family fun memes & carnivals motherhood

Things I’ve Learned in June.

Beautiful flowers overlooking a pond.

The month of June is nearly at it’s end with only a weekend separating this month from the next. Emily @ Chatting at the Sky is asking us to share things we’ve learned this month – it can be big, huge, monumental things or quieter little things – silly or serious. The goal is simply to take a moment to reflect on the month ending and what it’s given you.

Here’s what I’ve learned this month:

  1. Dates with my husband can consist of more than dinner and a movie. I’ve always known this but a spur of the moment bowling double date with friends (made possible by my dad visiting us) was hands down one of our best dates ever. We’ve tried to keep the momentum going at home by playing card games together and are hoping to schedule another bowling date soon!
  2. The new Hy-Vee has some of the best Chinese food in town. I’m not sure if this is saying something good about Hy-Vee or something bad about the local Chinese Food scene, but we were very happy to discover this when a Hy-Vee opened up near Dan’s office. In addition to stellar Chinese food, they also have a great liquor selection, a dining area that has a wait staff to get you drinks in glasses (breakable ones!) and make you forget you are eating at the grocery store. And a coffee shop. They have a coffee shop. Basically, I’ve moved in.
  3. My dog now weighs more than both of my children at just over 60 pounds – but not as much as both of them combined just yet (84 pounds)… That may well change by next month!
  4. My daughter likes ballet but is not a ballerina. She is a Princess in a Tutu. Ballet lessons with BB were a pretty big eye opener for me – I don’t know if I was expecting her to be like a ballet dancing savant, but I certainly wasn’t expecting teary eyed refusals to participate the first day and though she overcame her fears, I learned that my daughter doesn’t like to necessarily do what everyone else is doing – she has to find some way to make her own spin on whatever is going on.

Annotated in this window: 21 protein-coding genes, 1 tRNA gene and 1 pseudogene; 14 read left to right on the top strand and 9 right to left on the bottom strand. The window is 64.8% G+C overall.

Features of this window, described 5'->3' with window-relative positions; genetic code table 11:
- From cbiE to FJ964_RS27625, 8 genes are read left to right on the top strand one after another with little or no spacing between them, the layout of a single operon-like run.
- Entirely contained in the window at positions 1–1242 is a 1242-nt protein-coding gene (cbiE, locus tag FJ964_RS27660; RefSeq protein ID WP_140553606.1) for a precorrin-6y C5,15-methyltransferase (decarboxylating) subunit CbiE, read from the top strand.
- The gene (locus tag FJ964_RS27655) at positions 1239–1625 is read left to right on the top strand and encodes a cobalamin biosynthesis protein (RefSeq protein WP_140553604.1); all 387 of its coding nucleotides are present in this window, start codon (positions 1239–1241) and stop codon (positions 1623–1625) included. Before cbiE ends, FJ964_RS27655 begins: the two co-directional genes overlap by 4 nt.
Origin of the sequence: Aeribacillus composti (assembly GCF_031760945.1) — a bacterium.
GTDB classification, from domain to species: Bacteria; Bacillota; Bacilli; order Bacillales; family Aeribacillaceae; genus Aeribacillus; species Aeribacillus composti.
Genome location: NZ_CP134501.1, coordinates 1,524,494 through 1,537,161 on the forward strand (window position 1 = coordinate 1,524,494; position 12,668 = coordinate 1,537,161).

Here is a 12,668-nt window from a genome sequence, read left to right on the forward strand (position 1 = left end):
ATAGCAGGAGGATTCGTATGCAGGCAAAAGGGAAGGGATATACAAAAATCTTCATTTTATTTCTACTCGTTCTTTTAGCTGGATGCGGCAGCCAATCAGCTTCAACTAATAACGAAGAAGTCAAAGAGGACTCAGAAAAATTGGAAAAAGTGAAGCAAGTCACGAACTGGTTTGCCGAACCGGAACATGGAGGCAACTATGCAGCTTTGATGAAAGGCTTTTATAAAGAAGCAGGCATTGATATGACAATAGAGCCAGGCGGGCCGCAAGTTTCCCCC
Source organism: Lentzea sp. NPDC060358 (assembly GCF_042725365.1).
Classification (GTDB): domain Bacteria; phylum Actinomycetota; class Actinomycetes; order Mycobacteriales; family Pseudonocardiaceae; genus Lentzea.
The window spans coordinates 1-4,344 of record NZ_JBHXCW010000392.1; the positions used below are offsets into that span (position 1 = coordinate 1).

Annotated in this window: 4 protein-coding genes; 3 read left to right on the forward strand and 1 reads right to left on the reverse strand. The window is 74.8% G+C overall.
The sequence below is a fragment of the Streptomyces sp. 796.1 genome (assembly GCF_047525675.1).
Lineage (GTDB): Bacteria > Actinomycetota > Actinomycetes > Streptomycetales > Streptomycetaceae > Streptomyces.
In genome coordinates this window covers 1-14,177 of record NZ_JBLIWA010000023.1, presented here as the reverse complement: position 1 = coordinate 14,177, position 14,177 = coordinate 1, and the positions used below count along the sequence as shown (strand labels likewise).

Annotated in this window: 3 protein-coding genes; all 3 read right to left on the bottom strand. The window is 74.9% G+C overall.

5. I learned how much my time spent volunteering in my son’s classroom impacted not just myself and the teacher, but also the kids. I was overwhelmed by all the adorable thank you cards I received on my last day volunteering for the school year, in addition to beautiful flowers from the teacher. I got so much out of the experience of really getting to know the teacher and all of MM’s friends and was so touched to see how much they appreciated it.
  6. This month we went camping in Door County and I learned that I can survive a crazy thunderstorm in a tent, that moths are fearless and loyal companions and that camp grounds with tons of activities and amenities are not really necessary for us, especially in such an amazing town full of things to see and do.
  7. I learned a couple of new card games – my favorite being a game called Beggar My Neighbor which is similar to War but less tedious and easier to play in a small space while tired than Rummy. We played this while camping and loved it.
  8. I learned that my children basically think I cease to exist when they are asleep. Also that my favorite things are THEIR favorites things and I have no identity outside of them.
  9. I learned how much my data is worth and how much money I am worth, how boy crazy I am and how many cows I am worth – but not how much salt I’m worth – so I made my own quiz to help people find out – How much salt are you worth?
  10. I learned how to add corn starch to a berry sauce to thicken it – and all the things you can do wrong when attempting such a thing! I learned that improvisation in cooking can either be really good or really bad!
  11. I learned that cutting your finger while cooking hurts SO MUCH WORSE than I would have expected. And that you shouldn’t open a can of biscuits with a can opener.
  12. I learned how to crochet – again – it wasn’t until halfway through my husband teaching me last night that I realized I have done this before and I remember why I don’t crochet all the time. I have not entirely given up and I still think it’s WAY easier than knitting but… yeah.


What have you learned this month? Let me know if you are playing along on your blog!